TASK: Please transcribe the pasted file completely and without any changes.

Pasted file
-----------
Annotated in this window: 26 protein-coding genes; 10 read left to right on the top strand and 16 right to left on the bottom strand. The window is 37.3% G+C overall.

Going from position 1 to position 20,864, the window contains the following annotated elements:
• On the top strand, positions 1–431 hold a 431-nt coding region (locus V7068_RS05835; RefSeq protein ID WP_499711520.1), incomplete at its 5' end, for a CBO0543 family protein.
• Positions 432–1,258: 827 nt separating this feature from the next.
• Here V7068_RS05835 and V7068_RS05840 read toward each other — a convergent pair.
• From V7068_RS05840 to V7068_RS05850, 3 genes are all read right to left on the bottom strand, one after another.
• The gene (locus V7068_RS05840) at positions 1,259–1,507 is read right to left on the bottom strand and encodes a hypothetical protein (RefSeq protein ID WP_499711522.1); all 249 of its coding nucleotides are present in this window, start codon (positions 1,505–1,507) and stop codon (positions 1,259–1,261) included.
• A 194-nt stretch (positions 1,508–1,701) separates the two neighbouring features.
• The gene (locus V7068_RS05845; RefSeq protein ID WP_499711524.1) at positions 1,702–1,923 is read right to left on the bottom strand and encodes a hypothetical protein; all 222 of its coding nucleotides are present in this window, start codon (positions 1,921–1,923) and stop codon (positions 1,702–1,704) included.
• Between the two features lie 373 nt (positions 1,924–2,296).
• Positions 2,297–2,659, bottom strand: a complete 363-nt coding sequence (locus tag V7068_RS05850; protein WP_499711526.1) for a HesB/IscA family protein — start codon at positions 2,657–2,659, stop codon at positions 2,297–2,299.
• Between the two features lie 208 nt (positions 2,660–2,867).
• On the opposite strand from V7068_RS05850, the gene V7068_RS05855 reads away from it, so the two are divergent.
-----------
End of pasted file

Annotated in this window: 26 protein-coding genes; 10 read left to right on the top strand and 16 right to left on the bottom strand. The window is 37.3% G+C overall.

Going from position 1 to position 20,864, the window contains the following annotated elements:
• On the top strand, positions 1–431 hold a 431-nt coding region (locus V7068_RS05835; RefSeq protein ID WP_499711520.1), incomplete at its 5' end, for a CBO0543 family protein.
• Positions 432–1,258: 827 nt separating this feature from the next.
• Here V7068_RS05835 and V7068_RS05840 read toward each other — a convergent pair.
• From V7068_RS05840 to V7068_RS05850, 3 genes are all read right to left on the bottom strand, one after another.
• The gene (locus V7068_RS05840) at positions 1,259–1,507 is read right to left on the bottom strand and encodes a hypothetical protein (RefSeq protein ID WP_499711522.1); all 249 of its coding nucleotides are present in this window, start codon (positions 1,505–1,507) and stop codon (positions 1,259–1,261) included.
• A 194-nt stretch (positions 1,508–1,701) separates the two neighbouring features.
• The gene (locus V7068_RS05845; RefSeq protein ID WP_499711524.1) at positions 1,702–1,923 is read right to left on the bottom strand and encodes a hypothetical protein; all 222 of its coding nucleotides are present in this window, start codon (positions 1,921–1,923) and stop codon (positions 1,702–1,704) included.
• Between the two features lie 373 nt (positions 1,924–2,296).
• Positions 2,297–2,659, bottom strand: a complete 363-nt coding sequence (locus tag V7068_RS05850; protein WP_499711526.1) for a HesB/IscA family protein — start codon at positions 2,657–2,659, stop codon at positions 2,297–2,299.
• Between the two features lie 208 nt (positions 2,660–2,867).
• On the opposite strand from V7068_RS05850, the gene V7068_RS05855 reads away from it, so the two are divergent.